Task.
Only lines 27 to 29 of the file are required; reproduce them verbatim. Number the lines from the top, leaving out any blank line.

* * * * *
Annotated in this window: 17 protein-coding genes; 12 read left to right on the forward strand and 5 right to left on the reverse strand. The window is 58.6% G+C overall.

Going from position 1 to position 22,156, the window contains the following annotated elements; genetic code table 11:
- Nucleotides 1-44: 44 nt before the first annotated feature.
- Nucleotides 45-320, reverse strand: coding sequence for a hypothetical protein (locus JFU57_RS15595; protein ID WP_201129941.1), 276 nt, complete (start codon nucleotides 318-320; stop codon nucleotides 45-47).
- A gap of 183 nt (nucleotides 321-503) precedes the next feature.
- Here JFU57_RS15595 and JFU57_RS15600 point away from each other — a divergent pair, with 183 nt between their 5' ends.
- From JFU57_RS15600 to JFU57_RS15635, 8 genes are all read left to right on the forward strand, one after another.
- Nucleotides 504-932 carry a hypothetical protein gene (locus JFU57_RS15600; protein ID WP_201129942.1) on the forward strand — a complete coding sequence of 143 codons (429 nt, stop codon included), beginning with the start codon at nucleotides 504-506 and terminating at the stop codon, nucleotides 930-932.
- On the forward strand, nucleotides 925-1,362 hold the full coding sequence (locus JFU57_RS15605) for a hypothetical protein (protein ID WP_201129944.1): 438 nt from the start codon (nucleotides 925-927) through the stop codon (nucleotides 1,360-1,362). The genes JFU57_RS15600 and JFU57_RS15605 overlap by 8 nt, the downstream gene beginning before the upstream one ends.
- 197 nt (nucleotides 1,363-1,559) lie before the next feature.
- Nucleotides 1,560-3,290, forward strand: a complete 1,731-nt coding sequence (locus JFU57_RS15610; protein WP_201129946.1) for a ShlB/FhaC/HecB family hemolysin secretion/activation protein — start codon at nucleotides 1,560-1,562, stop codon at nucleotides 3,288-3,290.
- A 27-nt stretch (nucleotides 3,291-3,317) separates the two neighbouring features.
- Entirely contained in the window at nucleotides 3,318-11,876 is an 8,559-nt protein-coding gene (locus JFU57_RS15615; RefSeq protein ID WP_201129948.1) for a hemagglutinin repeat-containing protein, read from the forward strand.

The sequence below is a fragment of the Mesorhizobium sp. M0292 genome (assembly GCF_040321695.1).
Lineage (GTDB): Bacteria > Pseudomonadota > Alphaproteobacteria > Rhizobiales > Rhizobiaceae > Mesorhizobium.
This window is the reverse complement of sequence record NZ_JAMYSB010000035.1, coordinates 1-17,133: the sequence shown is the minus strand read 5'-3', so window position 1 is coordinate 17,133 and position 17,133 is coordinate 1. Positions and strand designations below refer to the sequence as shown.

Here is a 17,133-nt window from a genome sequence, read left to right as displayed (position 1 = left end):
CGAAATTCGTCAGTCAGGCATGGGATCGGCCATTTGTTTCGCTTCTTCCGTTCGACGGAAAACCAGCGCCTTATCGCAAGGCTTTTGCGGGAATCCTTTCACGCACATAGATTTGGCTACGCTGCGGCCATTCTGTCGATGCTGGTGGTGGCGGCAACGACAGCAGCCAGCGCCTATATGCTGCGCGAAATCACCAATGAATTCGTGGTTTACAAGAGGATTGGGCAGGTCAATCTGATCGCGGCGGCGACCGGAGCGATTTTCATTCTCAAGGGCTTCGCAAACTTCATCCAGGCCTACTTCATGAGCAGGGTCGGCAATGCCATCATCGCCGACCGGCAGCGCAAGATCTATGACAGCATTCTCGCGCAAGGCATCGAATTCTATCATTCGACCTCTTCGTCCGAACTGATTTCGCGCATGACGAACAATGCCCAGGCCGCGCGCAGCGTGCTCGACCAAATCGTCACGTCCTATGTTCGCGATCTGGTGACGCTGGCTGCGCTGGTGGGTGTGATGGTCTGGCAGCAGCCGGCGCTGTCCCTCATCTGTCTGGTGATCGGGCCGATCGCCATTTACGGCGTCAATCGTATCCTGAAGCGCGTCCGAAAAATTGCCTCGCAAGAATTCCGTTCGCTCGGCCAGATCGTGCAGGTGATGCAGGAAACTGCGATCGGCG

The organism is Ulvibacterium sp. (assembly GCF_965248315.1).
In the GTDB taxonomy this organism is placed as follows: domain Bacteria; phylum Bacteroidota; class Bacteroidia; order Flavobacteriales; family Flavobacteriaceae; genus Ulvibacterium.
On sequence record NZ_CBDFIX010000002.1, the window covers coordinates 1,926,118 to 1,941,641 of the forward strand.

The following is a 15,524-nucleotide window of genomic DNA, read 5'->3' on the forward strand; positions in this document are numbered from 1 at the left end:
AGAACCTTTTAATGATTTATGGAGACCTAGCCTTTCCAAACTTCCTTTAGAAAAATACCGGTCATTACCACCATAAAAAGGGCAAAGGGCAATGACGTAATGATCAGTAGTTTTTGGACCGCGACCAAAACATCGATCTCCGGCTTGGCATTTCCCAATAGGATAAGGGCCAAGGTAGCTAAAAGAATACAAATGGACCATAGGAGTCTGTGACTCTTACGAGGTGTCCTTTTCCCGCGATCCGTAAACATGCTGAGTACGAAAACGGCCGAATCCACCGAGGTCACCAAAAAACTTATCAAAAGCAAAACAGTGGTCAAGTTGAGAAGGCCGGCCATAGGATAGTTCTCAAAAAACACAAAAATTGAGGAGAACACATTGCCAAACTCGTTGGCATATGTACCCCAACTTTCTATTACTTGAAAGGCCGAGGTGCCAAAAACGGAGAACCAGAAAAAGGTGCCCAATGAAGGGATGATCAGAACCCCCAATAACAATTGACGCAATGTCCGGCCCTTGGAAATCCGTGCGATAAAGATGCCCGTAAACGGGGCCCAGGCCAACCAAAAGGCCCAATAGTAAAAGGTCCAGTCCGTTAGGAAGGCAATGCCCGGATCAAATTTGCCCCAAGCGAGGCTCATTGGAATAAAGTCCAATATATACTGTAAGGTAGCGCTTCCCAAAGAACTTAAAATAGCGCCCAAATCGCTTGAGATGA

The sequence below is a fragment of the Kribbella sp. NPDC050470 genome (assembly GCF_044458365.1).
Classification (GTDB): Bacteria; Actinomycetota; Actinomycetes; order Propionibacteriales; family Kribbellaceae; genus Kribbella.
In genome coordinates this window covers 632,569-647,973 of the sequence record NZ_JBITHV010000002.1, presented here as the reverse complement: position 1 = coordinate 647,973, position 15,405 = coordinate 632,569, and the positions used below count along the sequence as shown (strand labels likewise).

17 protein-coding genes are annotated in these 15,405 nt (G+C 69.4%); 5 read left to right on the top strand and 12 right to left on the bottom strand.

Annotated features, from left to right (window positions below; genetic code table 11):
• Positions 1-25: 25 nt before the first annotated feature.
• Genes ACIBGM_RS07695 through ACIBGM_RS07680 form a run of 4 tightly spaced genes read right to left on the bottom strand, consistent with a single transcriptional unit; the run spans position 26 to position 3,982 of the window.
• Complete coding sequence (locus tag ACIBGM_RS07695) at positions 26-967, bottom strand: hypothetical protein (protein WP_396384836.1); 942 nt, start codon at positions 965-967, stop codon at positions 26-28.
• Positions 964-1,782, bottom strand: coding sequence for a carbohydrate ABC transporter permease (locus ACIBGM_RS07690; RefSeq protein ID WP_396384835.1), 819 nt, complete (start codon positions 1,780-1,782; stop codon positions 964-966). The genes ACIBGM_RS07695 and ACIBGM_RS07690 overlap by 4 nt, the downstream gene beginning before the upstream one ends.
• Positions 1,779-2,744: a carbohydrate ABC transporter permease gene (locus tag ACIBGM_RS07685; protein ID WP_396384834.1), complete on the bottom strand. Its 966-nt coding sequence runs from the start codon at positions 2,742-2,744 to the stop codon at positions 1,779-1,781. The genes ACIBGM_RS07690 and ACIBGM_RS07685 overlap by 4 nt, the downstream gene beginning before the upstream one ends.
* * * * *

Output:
17 protein-coding genes are annotated in these 15,405 nt (G+C 69.4%); 5 read left to right on the top strand and 12 right to left on the bottom strand.

Annotated features, from left to right (window positions below; genetic code table 11):
• Positions 1-25: 25 nt before the first annotated feature.